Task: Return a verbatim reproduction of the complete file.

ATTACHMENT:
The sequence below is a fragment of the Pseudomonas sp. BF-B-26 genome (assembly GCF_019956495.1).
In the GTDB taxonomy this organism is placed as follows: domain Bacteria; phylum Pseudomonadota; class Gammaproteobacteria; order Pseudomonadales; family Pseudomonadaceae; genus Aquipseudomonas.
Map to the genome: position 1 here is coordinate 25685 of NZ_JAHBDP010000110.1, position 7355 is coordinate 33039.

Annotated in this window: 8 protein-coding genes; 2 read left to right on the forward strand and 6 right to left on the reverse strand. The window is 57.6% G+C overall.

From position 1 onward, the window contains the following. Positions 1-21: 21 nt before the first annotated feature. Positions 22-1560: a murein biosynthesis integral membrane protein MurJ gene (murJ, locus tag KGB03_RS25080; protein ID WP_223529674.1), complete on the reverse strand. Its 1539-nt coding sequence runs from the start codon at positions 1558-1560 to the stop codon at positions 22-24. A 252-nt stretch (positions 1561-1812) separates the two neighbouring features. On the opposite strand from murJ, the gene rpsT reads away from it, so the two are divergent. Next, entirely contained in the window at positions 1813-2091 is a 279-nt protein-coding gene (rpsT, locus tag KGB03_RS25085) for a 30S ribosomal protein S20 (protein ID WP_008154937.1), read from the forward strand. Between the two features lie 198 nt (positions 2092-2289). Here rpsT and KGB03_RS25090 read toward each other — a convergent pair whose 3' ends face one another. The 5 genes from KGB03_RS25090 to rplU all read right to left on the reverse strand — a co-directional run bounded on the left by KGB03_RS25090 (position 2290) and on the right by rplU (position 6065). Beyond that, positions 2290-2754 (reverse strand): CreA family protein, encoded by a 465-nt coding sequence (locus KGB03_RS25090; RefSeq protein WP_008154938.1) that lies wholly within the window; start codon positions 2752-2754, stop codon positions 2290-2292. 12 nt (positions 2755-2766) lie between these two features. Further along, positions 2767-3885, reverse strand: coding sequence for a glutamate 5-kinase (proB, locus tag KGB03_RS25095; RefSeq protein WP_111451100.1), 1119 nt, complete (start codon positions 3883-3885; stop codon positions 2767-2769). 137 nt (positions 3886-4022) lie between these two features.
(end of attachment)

The sequence below is a fragment of the Pseudomonas sp. BF-B-26 genome (assembly GCF_019956495.1).
In the GTDB taxonomy this organism is placed as follows: domain Bacteria; phylum Pseudomonadota; class Gammaproteobacteria; order Pseudomonadales; family Pseudomonadaceae; genus Aquipseudomonas.
Map to the genome: position 1 here is coordinate 25685 of NZ_JAHBDP010000110.1, position 7355 is coordinate 33039.

Annotated in this window: 8 protein-coding genes; 2 read left to right on the forward strand and 6 right to left on the reverse strand. The window is 57.6% G+C overall.

From position 1 onward, the window contains the following. Positions 1-21: 21 nt before the first annotated feature. Positions 22-1560: a murein biosynthesis integral membrane protein MurJ gene (murJ, locus tag KGB03_RS25080; protein ID WP_223529674.1), complete on the reverse strand. Its 1539-nt coding sequence runs from the start codon at positions 1558-1560 to the stop codon at positions 22-24. A 252-nt stretch (positions 1561-1812) separates the two neighbouring features. On the opposite strand from murJ, the gene rpsT reads away from it, so the two are divergent. Next, entirely contained in the window at positions 1813-2091 is a 279-nt protein-coding gene (rpsT, locus tag KGB03_RS25085) for a 30S ribosomal protein S20 (protein ID WP_008154937.1), read from the forward strand. Between the two features lie 198 nt (positions 2092-2289). Here rpsT and KGB03_RS25090 read toward each other — a convergent pair whose 3' ends face one another. The 5 genes from KGB03_RS25090 to rplU all read right to left on the reverse strand — a co-directional run bounded on the left by KGB03_RS25090 (position 2290) and on the right by rplU (position 6065). Beyond that, positions 2290-2754 (reverse strand): CreA family protein, encoded by a 465-nt coding sequence (locus KGB03_RS25090; RefSeq protein WP_008154938.1) that lies wholly within the window; start codon positions 2752-2754, stop codon positions 2290-2292. 12 nt (positions 2755-2766) lie between these two features. Further along, positions 2767-3885, reverse strand: coding sequence for a glutamate 5-kinase (proB, locus tag KGB03_RS25095; RefSeq protein WP_111451100.1), 1119 nt, complete (start codon positions 3883-3885; stop codon positions 2767-2769). 137 nt (positions 3886-4022) lie between these two features.